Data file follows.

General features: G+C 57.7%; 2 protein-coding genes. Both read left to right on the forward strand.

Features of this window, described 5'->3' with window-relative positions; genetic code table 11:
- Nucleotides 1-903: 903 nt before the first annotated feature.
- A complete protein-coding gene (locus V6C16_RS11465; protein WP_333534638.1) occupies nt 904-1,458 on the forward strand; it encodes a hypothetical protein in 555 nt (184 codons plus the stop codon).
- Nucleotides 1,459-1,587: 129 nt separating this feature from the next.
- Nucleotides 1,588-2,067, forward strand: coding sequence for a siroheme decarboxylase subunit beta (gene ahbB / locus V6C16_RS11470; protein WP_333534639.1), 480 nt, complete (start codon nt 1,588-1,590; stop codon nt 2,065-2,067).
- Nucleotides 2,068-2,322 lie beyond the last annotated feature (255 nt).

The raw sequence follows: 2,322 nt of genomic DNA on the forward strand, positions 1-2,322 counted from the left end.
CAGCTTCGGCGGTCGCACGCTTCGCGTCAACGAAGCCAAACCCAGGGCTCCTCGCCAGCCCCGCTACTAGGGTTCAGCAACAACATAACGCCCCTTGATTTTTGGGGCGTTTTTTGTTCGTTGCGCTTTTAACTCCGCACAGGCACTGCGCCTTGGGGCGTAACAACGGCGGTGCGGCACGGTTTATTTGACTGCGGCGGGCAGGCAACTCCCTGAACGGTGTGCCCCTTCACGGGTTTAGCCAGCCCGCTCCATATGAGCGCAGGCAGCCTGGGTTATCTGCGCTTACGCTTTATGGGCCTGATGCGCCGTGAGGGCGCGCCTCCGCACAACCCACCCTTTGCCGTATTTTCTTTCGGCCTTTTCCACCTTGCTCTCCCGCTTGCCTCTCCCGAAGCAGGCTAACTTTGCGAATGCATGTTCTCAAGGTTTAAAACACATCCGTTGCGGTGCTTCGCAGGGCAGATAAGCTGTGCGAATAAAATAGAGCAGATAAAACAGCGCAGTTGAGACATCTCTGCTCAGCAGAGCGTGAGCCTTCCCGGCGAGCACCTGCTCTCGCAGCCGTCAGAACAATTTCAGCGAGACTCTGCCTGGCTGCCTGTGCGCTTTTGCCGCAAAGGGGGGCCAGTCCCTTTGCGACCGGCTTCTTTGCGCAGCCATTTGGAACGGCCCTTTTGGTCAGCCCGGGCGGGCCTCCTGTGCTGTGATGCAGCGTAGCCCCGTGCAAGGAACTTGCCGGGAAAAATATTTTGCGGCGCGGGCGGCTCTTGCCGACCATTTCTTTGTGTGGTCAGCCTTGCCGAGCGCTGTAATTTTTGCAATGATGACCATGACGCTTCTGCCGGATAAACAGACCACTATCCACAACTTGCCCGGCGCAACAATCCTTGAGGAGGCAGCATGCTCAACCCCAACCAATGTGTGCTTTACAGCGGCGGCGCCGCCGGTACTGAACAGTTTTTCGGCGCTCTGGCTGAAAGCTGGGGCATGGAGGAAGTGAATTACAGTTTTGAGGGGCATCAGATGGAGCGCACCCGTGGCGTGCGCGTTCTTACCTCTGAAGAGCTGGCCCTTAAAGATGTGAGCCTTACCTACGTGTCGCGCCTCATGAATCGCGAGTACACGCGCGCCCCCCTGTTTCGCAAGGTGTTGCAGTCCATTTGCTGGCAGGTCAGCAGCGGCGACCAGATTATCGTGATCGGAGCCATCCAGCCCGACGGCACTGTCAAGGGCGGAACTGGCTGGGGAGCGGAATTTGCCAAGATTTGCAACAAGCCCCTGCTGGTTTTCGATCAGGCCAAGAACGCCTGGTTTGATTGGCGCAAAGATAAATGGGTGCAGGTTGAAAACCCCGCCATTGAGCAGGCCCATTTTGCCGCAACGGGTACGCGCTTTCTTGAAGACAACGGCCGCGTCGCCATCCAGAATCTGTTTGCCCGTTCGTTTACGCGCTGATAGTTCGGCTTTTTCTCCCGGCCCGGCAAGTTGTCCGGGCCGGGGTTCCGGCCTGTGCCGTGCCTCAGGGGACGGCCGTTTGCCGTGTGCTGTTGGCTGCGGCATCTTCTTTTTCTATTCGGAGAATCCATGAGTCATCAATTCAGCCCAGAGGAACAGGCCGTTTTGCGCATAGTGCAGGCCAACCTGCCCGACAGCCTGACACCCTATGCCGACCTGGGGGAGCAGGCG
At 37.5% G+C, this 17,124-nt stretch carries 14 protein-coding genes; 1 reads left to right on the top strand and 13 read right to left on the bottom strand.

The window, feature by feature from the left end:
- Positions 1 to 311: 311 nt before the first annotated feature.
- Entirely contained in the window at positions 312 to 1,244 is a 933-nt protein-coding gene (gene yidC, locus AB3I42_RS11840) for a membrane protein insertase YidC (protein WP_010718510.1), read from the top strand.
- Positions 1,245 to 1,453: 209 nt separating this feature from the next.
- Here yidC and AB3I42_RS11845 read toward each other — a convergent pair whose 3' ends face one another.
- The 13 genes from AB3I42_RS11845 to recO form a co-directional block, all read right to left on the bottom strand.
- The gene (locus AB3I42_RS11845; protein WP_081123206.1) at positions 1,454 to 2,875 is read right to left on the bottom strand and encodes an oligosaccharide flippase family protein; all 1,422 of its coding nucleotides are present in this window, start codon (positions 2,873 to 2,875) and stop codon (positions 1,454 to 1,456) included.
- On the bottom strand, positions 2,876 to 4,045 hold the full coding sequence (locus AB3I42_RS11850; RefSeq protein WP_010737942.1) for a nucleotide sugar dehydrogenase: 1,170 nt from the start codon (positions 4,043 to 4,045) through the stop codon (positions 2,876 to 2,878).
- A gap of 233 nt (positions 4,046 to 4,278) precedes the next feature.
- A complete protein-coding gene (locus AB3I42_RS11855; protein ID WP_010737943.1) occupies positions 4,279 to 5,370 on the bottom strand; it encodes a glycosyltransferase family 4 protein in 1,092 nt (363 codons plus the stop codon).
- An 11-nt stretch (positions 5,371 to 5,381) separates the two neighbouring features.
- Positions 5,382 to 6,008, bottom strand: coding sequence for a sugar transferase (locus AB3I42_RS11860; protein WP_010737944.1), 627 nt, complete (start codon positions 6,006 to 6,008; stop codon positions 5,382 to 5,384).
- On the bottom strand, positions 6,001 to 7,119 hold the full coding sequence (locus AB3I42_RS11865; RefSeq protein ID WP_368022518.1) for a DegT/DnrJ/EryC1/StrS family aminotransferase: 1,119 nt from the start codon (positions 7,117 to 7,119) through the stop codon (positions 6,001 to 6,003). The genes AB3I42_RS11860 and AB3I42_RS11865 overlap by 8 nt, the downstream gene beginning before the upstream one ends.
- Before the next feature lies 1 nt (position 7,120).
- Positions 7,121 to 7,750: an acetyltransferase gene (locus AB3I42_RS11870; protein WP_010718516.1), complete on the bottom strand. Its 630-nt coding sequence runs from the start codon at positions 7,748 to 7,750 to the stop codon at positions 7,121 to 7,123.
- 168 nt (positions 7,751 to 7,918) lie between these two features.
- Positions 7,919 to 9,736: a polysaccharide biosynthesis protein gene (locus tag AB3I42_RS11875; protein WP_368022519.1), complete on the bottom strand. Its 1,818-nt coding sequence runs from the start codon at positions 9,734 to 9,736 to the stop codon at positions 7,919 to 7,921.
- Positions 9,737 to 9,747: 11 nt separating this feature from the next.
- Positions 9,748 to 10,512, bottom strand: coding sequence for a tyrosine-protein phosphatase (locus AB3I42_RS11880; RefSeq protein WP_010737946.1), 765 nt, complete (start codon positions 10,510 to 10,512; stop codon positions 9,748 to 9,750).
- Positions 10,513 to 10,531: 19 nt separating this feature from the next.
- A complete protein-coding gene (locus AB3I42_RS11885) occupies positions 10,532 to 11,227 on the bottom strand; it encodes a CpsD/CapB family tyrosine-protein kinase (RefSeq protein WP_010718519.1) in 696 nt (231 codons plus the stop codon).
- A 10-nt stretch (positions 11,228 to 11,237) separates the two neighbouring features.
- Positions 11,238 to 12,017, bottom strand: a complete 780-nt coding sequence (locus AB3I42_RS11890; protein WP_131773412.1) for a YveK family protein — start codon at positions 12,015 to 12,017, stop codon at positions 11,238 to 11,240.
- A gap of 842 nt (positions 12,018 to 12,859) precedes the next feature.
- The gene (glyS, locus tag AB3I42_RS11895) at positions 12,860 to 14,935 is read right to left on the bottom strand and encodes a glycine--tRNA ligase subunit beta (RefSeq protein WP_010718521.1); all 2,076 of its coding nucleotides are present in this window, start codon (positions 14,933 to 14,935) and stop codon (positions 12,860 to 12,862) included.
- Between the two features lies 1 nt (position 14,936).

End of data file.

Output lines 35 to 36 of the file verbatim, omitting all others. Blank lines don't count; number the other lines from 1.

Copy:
- The gene (glyS, locus tag AB3I42_RS11895) at positions 12,860 to 14,935 is read right to left on the bottom strand and encodes a glycine--tRNA ligase subunit beta (RefSeq protein WP_010718521.1); all 2,076 of its coding nucleotides are present in this window, start codon (positions 14,933 to 14,935) and stop codon (positions 12,860 to 12,862) included.
- Between the two features lies 1 nt (position 14,936).